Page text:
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Genesis 21: Delayed Blessings

Now in here, we are back to some joyful times. In Genesis 21 we see the birth of Isaac, Sarah’s joy. (1-8) But then there is the rivalry of Isaac and Ishmael. (9-13) This leads to the ejection of Hagar and Ishmael, and they are comforted by an angel in the wilderness. (14-21). We read further Abimelech’s covenant with Abraham. (22-34). 

In Romans 8:19 we read that the “whole creation waits with eager longing.” We live in an instant gratification society. No matter young or old, everyone wants and have information at their fingertips. The word Google was the name of a company some years ago, but now it is a verb we all use. Google it! we say. Because the answer is right at your fingertip. 

Our patience level these days for that simple reason is much lower than of our ancestors. We can not wait for things any longer. The deep longing we are talking about in the first paragraph is not the trait of modern society. If you do not answer your text or email right away, then there are hard feelings, fear of rejection, fight and the rest of the drama that follows. 

With this backdrop of the modern world, let us look at Genesis 21 that takes us to the reality of how God works things out. Coping with God’s ways of doing things is just the opposite of the ways of the modern world. Everything, if it is left to God, will be a delayed blessing. Nothing is fast or furious for God. This is the message of this chapter. Sarah had to wait for a long time even after a child was promised to get the child. She waited until she got pretty old to conceive. She had to wonder if God was in the story at all. But she waited through her doubts. 

Look at Abraham. He was not a spring chicken when his firstborn came about. He was 100 years old. If any of us can actually think straight at 100, I would call it a blessing beyond my imagination. I have met two people who made it to 101 and seemed like they carried some sense in them to that age. As for me, forget it, that I won’t have much sense left by then. So, it was a delayed blessing for Abraham just as much as it was for Sarah. It was a blessing in when it came in God’s own timing.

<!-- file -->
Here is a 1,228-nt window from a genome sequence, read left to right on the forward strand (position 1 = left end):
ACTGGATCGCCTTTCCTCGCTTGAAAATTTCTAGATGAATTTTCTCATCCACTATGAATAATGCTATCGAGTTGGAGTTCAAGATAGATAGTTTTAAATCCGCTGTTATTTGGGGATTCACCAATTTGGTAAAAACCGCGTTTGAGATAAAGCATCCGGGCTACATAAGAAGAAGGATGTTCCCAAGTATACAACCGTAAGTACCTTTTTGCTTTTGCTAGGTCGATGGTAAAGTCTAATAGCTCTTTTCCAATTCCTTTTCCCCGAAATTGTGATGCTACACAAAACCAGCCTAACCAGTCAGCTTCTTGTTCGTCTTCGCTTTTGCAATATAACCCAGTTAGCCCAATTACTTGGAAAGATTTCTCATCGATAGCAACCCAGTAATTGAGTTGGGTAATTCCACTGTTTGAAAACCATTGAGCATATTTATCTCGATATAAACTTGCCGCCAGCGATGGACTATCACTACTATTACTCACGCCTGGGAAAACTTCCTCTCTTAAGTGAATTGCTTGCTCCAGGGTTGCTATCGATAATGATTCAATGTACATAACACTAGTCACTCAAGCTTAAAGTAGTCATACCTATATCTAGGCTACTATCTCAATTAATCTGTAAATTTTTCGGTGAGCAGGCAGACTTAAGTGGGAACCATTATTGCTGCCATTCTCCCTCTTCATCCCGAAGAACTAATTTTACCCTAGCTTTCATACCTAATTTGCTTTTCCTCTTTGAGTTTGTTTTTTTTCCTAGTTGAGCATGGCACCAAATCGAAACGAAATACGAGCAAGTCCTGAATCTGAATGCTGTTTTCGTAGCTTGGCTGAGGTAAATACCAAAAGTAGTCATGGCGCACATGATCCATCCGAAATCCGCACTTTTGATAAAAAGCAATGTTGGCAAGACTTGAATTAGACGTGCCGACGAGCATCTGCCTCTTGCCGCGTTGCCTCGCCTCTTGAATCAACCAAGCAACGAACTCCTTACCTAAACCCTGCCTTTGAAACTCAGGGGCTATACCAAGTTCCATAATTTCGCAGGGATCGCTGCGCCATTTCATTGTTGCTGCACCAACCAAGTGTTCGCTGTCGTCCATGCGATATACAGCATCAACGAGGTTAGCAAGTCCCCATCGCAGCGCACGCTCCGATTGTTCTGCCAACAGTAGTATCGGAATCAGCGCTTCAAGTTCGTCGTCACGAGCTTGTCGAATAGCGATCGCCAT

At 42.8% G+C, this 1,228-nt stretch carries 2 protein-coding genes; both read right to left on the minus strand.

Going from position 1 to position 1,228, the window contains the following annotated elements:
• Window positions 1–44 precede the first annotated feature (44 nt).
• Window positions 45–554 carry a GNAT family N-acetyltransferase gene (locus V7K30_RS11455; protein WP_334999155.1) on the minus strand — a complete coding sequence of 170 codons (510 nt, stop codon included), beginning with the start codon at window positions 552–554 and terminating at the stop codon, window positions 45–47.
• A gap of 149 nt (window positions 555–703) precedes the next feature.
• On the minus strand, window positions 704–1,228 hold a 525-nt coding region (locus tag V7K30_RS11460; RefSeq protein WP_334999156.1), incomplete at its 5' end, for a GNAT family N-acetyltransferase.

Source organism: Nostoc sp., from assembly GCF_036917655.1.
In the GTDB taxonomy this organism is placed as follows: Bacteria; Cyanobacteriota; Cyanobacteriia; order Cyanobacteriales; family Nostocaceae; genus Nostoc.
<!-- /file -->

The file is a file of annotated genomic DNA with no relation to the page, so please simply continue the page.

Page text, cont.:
See how Hagar and Ishmael were treated. They were thrown out of their security and into the wilderness. But God was waiting for them in the wilderness. For Hagar to know God and experience God’s care, she needed to reach the wilderness. In the wilderness, Hagar had to move away from her own son, and limited vision, to see God’s hand at work with her child. God opens the spring of water and life for them once Hagar gave everything into the hands of God. God’s blessings may be delayed and nerve-wracking, but it always comes when needed. 

Now there was a man in Jerusalem whose name was Simeon; this man was righteous and devout, looking forward to the consolation of Israel, and the Holy Spirit rested on him. (Luke 2: 25) Simeon waited for a long time for the right time so that he could see Jesus brought into the temple. We see Jesus doing the same when he waits for the right time to raise Lazarus from the dead. He didn’t rush to raise him, instead waited for God’s time.  Jesus asks His disciples to do the same. “Wait for the helper,” Jesus says, “I will send you the Holy Spirit.” Delayed blessings are real and I believe that’s how God does things. He rushes not! 

So, in short, Genesis 21 speaks volumes about waiting for the delayed blessings. Delayed blessings of God in our lives is proof that God is with us. If you doubted whether God was ever with you in anything you are going through, remember Abraham, Sarah, Hagar, Isaac, Ishmael, the disciples, Martha, Mary and Lazarus, and the list goes on and on. You are on the right track when things are not right in front of you when you want it. God works with infinite things and we work with finite things. It is in my DNA to die, therefore a limited vision and it is in God’s DNA to live and therefore beyond the small things. Therefore, delayed blessings are God’s way of guarding your back!

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